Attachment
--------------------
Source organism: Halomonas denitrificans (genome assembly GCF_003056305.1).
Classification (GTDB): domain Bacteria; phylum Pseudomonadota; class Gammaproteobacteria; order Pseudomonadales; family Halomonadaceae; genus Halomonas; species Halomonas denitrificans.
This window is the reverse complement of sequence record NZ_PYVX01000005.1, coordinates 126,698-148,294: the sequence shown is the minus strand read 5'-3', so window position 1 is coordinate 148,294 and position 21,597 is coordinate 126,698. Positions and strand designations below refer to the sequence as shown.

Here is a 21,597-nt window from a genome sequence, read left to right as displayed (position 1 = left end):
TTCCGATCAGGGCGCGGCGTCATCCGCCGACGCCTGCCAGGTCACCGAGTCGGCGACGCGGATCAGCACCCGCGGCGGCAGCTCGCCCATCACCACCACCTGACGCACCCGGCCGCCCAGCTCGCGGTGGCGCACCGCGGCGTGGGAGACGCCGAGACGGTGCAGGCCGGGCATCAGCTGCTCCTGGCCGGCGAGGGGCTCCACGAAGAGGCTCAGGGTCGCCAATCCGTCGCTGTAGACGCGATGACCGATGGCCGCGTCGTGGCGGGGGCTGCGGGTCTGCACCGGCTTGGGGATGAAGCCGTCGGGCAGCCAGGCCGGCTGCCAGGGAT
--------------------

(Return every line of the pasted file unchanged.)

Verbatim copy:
Source organism: Halomonas denitrificans (genome assembly GCF_003056305.1).
Classification (GTDB): domain Bacteria; phylum Pseudomonadota; class Gammaproteobacteria; order Pseudomonadales; family Halomonadaceae; genus Halomonas; species Halomonas denitrificans.
This window is the reverse complement of sequence record NZ_PYVX01000005.1, coordinates 126,698-148,294: the sequence shown is the minus strand read 5'-3', so window position 1 is coordinate 148,294 and position 21,597 is coordinate 126,698. Positions and strand designations below refer to the sequence as shown.

Here is a 21,597-nt window from a genome sequence, read left to right as displayed (position 1 = left end):
TTCCGATCAGGGCGCGGCGTCATCCGCCGACGCCTGCCAGGTCACCGAGTCGGCGACGCGGATCAGCACCCGCGGCGGCAGCTCGCCCATCACCACCACCTGACGCACCCGGCCGCCCAGCTCGCGGTGGCGCACCGCGGCGTGGGAGACGCCGAGACGGTGCAGGCCGGGCATCAGCTGCTCCTGGCCGGCGAGGGGCTCCACGAAGAGGCTCAGGGTCGCCAATCCGTCGCTGTAGACGCGATGACCGATGGCCGCGTCGTGGCGGGGGCTGCGGGTCTGCACCGGCTTGGGGATGAAGCCGTCGGGCAGCCAGGCCGGCTGCCAGGGAT